Impunity is to persist in violating the constitution at the expense of a person. The law enforcement agencies are not supposed to violate the constitution. Seminars and workshops have been held to buttress what they have learned in training school in order to attain professional qualifications.
This professional qualification should have meaning. The law enforcer must know the law he or she is enforcing and how to do so on a professional basis. Once the person adheres to this, he or she should be an embodiment of dignity and integrity and should be well rewarded and honoured .
Suffice it to say that many law enforcement officers are trained in human rights law. They know that they are not supposed to detain a person for more than 72 hours without charging the person or taking him or her to court.
It is strange that a state which aims to attain food self sufficiency in 2016 could arrest its experts and keep them under detention without charging them with any crime.
There is a difference between crime and institutional failure. When a person is accused of a crime he or she is charged and taken before an independent and impartial tribunal for a fair hearing. He or she has every right to defend his/her innocence. This constitutes the due process of the law.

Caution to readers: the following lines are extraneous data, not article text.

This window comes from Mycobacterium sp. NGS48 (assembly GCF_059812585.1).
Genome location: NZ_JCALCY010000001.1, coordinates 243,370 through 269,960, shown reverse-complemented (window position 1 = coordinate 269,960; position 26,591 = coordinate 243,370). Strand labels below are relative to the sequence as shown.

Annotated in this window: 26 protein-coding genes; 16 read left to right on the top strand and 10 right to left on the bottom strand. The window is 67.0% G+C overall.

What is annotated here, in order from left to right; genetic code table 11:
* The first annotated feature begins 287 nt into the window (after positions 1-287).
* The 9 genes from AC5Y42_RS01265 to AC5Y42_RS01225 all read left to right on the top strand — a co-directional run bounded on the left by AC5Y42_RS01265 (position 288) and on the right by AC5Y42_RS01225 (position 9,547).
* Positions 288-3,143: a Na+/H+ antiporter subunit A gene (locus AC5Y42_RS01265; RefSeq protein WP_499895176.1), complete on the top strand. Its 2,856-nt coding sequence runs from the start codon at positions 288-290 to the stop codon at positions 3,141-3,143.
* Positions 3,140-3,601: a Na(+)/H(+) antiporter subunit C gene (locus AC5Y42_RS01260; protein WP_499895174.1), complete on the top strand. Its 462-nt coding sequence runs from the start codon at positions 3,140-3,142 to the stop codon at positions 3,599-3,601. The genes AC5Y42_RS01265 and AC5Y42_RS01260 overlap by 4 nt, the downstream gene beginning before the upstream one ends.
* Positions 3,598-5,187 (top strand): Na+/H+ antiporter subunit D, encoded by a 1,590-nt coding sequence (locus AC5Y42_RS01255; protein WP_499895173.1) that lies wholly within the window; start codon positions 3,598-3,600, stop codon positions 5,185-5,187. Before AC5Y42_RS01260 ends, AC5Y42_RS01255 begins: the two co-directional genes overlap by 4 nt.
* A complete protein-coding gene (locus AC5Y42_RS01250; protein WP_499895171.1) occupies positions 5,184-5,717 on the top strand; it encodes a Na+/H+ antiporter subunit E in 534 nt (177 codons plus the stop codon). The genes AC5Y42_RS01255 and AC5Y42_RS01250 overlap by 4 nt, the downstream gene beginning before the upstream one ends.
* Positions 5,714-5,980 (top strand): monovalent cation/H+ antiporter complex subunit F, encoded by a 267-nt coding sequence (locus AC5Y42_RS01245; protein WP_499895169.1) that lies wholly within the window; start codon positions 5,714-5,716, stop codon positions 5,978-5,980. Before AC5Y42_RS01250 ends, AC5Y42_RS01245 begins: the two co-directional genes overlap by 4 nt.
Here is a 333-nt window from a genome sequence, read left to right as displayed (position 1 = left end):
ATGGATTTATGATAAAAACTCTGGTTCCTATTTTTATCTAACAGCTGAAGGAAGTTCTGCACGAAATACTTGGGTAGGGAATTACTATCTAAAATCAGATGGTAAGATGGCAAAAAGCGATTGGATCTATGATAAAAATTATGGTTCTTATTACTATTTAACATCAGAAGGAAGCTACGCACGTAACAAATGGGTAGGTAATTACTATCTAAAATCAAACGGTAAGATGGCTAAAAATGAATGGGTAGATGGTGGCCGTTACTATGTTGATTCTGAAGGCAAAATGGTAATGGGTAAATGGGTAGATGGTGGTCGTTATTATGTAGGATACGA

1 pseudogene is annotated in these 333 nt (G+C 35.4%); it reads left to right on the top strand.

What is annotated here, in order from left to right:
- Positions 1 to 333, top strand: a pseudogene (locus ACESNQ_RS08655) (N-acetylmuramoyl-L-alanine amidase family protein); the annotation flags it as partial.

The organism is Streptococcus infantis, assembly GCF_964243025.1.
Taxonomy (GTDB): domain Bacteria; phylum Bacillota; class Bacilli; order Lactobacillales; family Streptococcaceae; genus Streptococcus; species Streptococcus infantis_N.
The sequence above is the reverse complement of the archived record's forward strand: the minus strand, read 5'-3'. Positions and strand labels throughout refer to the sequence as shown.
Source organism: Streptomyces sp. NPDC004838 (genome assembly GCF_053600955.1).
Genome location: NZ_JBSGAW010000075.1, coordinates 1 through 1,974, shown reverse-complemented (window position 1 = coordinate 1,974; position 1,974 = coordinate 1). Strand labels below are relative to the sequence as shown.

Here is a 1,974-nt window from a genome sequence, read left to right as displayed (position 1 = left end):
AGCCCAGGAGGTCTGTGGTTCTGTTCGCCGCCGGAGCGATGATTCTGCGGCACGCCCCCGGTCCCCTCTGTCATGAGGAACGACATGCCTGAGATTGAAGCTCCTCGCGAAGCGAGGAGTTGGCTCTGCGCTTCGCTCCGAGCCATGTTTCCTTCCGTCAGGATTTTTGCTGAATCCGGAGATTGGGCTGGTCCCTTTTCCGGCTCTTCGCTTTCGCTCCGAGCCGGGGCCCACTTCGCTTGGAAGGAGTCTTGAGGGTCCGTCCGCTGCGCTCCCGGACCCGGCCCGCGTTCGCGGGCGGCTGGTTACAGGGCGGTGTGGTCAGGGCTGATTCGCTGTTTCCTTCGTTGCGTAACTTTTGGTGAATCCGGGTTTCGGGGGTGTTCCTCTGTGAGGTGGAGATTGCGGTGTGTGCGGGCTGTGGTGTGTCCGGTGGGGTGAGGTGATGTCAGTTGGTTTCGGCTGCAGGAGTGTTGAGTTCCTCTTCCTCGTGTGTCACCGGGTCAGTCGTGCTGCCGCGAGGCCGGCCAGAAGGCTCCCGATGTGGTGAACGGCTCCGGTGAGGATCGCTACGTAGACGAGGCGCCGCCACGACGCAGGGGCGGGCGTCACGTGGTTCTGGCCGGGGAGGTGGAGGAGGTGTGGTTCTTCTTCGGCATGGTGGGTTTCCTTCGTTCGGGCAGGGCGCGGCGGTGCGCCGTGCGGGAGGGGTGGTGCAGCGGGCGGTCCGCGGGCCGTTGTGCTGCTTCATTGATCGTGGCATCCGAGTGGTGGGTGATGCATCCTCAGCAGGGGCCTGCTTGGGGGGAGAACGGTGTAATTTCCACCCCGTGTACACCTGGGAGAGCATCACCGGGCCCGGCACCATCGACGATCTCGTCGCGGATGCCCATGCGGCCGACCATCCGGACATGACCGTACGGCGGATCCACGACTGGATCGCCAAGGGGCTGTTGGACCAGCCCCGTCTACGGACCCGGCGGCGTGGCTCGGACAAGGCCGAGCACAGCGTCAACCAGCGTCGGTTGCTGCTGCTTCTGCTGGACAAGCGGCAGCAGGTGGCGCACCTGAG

When there is institutional failure, one does not start by blaming anyone. This is provided by section 200 (1) (c) of the Constitution. It states:
“The President may, whenever he or she deems it advisable, issue a Commission appointing one or more Commissioners authorising such Commissioners to inquire into the conduct or management of any department or authority of the public service or any local government authority or public enterprise.”
Holding people in detention for more than 72 hours without charging them and arraigning them before a court constitutes a gross violation of human rights and should be stopped. This is the verdict of good governance and justice and should be respected.